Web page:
When collecting feedback from teens, be aware of their preferred channels of communication.
- Place a poll on your Facebook page.
- Ask teens to tweet about a library program they enjoyed.
- When they do visit your library, sit down and chat. Teens are often very willing to give their opinions.
- Send an email blast to your teen cardholders asking for feedback about library programs. Provide a prize to the first 5 who answer.
When collecting feedback from adults, respect their busy schedules.
- Provide the adults who attend your programs with a short feedback form they can fill out immediately.
- Send short emails to participants, asking for their feedback about the program.
- Provide comment cards at the program.
- Post a link on your website to a feedback form.
When collecting feedback from seniors, find the channels of communication they are most comfortable with.
- Visit with seniors at the end of the program and ask for feedback.
- Send a postcard thanking them for attending and ask for feedback.
- For those with email, send a short note with 2 or 3 questions.
5. What are you going to do with your information?
How are you going to use what you’ve learned? If you’re not going to use it, is there a need to ask for feedback? For example, if you ask program participants if the time of day was appropriate and the majority of your responses was, “No,” then change the time of day!
Tips For Good Design
If your feedback forms will be in print:
- Include library branding.
- Make sure to ask for customers’ name and contact information so that you may follow up.
- Consider your audience.
If your feedback will be online:
- Make sure the links work correctly.
- Watch for incorrect email addresses.
- Keep information updated.
Tips For Great Content
When collecting feedback, use a question style that will most effectively elicit the desired information. You want to collect information useful for future program planning and development, so ask questions from the participant’s perspective. Forget the library jargon -- like “reference” and “circulation” -- these are not meaningful to the outside world.
- A good question asks for only one bit of information. Example: A children’s librarian might ask parents if they have attended a storytime or summer reading programs with their children. If the person answers yes, you are not sure which program they attended. Better: Ask two different questions.
- You may not think of all options, so include an “other” category. Example: You ask seniors who attended a computer training class, “What information from the computer class was most useful?” and you give them three options – setting up an email account, learning the keyboard, and learning about internet searching. If they also found that having a knowledgeable instructor most useful, wouldn’t you want to capture this?
- Good feedback questions are straightforward and clear. There should only be one correct or appropriate choice for each question. Example: You ask, “How many library programs did you attend this year?” and the choices provided are 0-5, 5-10, 10-15. How would a person who attended 10 respond?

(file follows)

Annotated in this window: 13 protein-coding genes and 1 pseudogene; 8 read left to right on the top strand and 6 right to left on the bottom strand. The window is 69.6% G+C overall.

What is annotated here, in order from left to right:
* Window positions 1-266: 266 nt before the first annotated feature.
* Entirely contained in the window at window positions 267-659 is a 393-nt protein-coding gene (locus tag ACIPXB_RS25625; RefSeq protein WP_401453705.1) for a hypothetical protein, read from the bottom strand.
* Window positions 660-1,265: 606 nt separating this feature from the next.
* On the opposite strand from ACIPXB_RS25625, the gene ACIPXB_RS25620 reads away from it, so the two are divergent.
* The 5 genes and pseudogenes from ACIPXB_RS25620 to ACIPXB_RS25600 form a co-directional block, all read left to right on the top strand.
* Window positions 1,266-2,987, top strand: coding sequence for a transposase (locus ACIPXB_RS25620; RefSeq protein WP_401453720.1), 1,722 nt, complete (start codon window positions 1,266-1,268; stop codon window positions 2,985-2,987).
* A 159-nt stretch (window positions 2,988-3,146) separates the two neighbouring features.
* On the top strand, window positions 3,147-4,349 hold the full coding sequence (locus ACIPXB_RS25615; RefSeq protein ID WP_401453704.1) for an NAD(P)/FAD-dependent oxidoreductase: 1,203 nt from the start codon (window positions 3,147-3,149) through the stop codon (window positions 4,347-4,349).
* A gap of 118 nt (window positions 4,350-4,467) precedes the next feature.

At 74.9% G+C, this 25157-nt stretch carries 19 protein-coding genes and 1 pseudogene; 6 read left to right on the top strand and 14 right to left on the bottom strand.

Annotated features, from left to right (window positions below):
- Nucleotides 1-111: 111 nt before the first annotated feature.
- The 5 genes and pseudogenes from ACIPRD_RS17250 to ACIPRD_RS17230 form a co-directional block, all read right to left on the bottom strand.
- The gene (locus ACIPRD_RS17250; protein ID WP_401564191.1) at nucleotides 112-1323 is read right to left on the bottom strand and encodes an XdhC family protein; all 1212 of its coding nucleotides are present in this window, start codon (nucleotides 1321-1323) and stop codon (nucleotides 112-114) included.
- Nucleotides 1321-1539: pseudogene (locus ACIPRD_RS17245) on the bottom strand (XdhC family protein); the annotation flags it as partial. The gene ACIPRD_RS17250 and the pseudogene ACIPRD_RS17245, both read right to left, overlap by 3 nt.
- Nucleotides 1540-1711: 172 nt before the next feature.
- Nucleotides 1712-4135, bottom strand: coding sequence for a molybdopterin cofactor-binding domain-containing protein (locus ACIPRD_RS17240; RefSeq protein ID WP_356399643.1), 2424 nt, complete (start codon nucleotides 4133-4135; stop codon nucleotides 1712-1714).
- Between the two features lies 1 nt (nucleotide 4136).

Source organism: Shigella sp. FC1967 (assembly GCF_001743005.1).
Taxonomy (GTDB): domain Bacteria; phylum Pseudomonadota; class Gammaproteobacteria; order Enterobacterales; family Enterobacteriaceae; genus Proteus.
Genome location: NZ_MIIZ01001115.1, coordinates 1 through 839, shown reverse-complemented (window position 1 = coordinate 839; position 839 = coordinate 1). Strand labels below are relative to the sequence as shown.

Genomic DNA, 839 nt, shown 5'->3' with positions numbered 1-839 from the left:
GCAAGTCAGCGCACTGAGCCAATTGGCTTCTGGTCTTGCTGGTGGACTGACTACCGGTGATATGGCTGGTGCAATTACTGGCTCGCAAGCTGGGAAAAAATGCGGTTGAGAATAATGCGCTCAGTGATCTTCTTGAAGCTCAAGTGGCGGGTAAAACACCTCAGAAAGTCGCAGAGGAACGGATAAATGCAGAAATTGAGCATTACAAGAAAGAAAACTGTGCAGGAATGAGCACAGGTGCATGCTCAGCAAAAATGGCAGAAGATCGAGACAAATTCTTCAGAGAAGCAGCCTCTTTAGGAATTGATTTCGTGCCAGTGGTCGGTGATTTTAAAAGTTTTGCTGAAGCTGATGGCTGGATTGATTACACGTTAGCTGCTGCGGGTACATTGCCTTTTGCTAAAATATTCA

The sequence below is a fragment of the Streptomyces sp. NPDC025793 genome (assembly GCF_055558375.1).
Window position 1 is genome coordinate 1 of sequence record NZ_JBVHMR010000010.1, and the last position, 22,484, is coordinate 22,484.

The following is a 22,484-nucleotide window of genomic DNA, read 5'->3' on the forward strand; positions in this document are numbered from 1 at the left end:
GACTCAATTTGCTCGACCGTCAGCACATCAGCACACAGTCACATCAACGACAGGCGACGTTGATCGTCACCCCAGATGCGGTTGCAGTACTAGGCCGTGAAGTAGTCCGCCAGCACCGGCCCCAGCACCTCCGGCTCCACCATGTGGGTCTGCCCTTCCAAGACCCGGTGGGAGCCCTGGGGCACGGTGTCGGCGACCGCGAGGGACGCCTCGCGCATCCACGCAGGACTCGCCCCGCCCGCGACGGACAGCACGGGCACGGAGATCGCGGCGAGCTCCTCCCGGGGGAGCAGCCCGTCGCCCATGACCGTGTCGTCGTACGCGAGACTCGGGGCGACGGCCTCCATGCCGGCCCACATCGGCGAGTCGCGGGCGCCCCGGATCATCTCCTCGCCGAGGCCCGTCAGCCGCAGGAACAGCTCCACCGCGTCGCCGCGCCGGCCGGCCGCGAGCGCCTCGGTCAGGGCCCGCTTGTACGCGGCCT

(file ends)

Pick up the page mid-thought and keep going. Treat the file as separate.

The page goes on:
You’ve gathered feedback; now, future success lies in using the information you’ve learned. Your measurement will be in observing how behavior has changed as a result of the questions you asked. Consider feedback as part of an ongoing conversation, a longer process. It is a factor to guide decision-making and should work with your judgment and intuition. Keep asking questions; keep assessing. Good feedback will not correct a program that simply doesn’t work!
While it’s difficult to give up a program you’ve been doing for years, ask yourself, “Is it still working?”
Listen to what people have told you and incorporate the information in your future planning. Consider following up with certain individuals for clarity or more suggestions. Schedule a brainstorming session with your staff to discuss how you might incorporate some of the suggestions for future programs.
Added Value For Your Library
You’ve done great work, now how do you transform that work into results?
Each of you understands the value of your library and how important your programs are to the community. Use your success to build AWAREness of your value. Here are some tips on how to incorporate your feedback results.
- Ask customers if you can use their comments in your promotional materials.
- Encourage your frontline staff to share customers’ feedback with other customers.
- Share your successes using social media channels.
- Social media channels are also a fun way to share what you learned: “90% of the parents who attended storytime found that….”
- Ask participants to spread the word to their friends.
- Publicize the results of your feedback.
- Contact individuals who have provided constructive feedback and ask for their help in planning new programs.
Five Things To Do
So as you continue to provide programs for your library’s community, keep our five key tips in mind.
- Always ask for feedback.
- Target your audience with appropriate channels of communication.
- Use the feedback you collect.
- If a program isn’t working, it’s okay to discontinue.
- Be willing to change.
Five Things NOT To Do
- Don’t recreate feedback forms for every program. Repurpose.
- Don’t dismiss negative feedback -- often there is validity there that can help inform your future programs.
- Don’t forget to ask for help implementing changes from the feedback you gathered.
- Don’t make feedback forms long and complicated, keep them simple.
- Don’t be afraid to follow up.